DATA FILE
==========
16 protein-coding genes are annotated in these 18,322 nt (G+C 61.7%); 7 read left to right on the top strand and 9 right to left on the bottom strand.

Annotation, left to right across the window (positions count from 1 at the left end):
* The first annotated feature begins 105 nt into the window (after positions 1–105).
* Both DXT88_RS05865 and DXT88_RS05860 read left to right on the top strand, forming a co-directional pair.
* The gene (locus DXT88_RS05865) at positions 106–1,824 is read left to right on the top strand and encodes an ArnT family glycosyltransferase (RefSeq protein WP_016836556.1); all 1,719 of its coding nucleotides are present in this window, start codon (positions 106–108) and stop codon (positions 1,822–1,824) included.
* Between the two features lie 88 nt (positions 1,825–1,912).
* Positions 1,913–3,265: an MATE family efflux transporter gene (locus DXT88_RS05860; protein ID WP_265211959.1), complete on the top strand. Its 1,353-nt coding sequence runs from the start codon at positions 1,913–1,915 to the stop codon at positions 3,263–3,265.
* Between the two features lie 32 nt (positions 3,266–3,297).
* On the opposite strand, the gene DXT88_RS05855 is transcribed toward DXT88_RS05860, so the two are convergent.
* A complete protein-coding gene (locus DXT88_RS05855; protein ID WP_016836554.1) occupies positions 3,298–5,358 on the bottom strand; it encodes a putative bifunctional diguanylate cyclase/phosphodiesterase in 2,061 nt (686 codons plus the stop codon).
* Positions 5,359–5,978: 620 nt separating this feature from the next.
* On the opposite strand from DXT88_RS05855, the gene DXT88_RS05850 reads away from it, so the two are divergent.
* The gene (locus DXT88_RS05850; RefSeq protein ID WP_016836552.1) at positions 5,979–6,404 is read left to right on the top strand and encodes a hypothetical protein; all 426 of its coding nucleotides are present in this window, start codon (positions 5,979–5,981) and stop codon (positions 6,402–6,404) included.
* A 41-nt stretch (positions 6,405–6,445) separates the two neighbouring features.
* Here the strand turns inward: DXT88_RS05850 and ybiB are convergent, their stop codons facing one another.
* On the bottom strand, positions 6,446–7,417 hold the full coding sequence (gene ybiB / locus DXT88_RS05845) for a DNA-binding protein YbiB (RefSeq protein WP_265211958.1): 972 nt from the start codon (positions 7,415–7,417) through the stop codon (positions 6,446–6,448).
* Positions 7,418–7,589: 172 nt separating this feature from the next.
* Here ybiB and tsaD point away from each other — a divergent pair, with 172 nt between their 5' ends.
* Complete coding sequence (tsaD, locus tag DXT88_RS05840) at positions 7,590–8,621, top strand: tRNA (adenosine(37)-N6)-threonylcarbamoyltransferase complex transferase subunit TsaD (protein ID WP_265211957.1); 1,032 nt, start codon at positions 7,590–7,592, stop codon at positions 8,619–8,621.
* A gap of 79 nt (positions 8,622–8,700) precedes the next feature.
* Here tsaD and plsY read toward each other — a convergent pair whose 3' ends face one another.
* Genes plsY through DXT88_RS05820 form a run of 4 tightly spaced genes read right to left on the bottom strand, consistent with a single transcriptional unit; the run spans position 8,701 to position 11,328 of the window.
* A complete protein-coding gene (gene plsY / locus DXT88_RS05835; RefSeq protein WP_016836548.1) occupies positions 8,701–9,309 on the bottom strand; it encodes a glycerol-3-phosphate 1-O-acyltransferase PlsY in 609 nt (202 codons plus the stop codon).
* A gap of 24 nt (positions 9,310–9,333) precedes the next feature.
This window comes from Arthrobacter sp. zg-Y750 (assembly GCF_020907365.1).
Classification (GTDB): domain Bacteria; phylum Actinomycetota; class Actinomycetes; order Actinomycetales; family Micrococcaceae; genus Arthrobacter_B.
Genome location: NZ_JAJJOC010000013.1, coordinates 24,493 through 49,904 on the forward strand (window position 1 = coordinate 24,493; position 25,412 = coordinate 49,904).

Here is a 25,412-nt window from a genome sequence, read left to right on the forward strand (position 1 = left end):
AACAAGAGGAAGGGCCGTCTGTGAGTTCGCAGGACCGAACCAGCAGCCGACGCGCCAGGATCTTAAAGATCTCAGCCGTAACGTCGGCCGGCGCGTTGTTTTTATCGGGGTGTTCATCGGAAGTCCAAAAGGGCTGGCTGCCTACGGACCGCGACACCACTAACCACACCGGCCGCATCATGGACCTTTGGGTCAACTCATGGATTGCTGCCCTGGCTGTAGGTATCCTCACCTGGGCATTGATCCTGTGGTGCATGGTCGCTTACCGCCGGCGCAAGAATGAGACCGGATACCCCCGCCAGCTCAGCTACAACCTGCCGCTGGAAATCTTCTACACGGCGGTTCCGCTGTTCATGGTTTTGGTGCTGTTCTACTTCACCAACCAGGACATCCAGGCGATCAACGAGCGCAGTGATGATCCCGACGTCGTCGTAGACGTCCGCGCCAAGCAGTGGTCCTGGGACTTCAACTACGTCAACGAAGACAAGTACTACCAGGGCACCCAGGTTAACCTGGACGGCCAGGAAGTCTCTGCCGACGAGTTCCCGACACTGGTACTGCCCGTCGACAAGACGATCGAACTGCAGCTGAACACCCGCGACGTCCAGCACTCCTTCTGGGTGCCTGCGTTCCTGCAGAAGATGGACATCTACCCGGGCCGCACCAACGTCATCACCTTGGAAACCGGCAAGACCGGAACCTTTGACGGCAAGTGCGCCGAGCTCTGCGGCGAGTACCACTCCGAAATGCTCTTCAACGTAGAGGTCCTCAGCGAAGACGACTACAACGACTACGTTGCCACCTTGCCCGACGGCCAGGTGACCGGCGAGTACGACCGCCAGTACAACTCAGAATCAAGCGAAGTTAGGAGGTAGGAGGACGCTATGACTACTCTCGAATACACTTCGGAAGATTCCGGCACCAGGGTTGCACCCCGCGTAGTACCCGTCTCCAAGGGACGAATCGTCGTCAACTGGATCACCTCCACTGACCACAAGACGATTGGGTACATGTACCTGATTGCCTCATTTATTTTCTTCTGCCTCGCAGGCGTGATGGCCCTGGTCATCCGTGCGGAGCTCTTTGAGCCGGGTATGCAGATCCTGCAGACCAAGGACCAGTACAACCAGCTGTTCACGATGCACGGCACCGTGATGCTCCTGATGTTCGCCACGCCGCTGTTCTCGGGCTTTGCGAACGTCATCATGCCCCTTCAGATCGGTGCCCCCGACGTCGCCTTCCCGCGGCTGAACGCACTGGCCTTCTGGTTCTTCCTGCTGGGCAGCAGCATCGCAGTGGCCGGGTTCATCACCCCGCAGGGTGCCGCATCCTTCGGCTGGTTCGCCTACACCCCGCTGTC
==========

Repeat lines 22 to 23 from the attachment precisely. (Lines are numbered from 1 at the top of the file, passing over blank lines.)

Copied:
* Genes plsY through DXT88_RS05820 form a run of 4 tightly spaced genes read right to left on the bottom strand, consistent with a single transcriptional unit; the run spans position 8,701 to position 11,328 of the window.
* A complete protein-coding gene (gene plsY / locus DXT88_RS05835; RefSeq protein WP_016836548.1) occupies positions 8,701–9,309 on the bottom strand; it encodes a glycerol-3-phosphate 1-O-acyltransferase PlsY in 609 nt (202 codons plus the stop codon).